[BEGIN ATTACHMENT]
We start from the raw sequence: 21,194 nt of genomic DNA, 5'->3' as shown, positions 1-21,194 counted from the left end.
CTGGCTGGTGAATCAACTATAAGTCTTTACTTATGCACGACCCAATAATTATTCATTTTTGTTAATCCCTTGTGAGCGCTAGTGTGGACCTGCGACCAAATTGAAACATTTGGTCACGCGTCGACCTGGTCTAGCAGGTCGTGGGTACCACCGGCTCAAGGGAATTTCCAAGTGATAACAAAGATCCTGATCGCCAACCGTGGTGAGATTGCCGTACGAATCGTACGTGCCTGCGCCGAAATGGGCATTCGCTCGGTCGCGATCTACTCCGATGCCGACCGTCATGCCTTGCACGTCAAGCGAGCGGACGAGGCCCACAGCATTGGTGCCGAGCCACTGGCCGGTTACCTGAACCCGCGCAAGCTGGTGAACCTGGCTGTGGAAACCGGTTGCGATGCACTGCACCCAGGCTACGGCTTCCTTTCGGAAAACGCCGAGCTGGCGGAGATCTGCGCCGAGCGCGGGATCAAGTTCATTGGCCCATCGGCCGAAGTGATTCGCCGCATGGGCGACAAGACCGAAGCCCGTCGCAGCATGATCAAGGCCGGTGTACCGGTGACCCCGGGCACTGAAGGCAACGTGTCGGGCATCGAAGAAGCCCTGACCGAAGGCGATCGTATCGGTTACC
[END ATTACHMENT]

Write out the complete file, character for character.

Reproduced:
We start from the raw sequence: 21,194 nt of genomic DNA, 5'->3' as shown, positions 1-21,194 counted from the left end.
CTGGCTGGTGAATCAACTATAAGTCTTTACTTATGCACGACCCAATAATTATTCATTTTTGTTAATCCCTTGTGAGCGCTAGTGTGGACCTGCGACCAAATTGAAACATTTGGTCACGCGTCGACCTGGTCTAGCAGGTCGTGGGTACCACCGGCTCAAGGGAATTTCCAAGTGATAACAAAGATCCTGATCGCCAACCGTGGTGAGATTGCCGTACGAATCGTACGTGCCTGCGCCGAAATGGGCATTCGCTCGGTCGCGATCTACTCCGATGCCGACCGTCATGCCTTGCACGTCAAGCGAGCGGACGAGGCCCACAGCATTGGTGCCGAGCCACTGGCCGGTTACCTGAACCCGCGCAAGCTGGTGAACCTGGCTGTGGAAACCGGTTGCGATGCACTGCACCCAGGCTACGGCTTCCTTTCGGAAAACGCCGAGCTGGCGGAGATCTGCGCCGAGCGCGGGATCAAGTTCATTGGCCCATCGGCCGAAGTGATTCGCCGCATGGGCGACAAGACCGAAGCCCGTCGCAGCATGATCAAGGCCGGTGTACCGGTGACCCCGGGCACTGAAGGCAACGTGTCGGGCATCGAAGAAGCCCTGACCGAAGGCGATCGTATCGGTTACC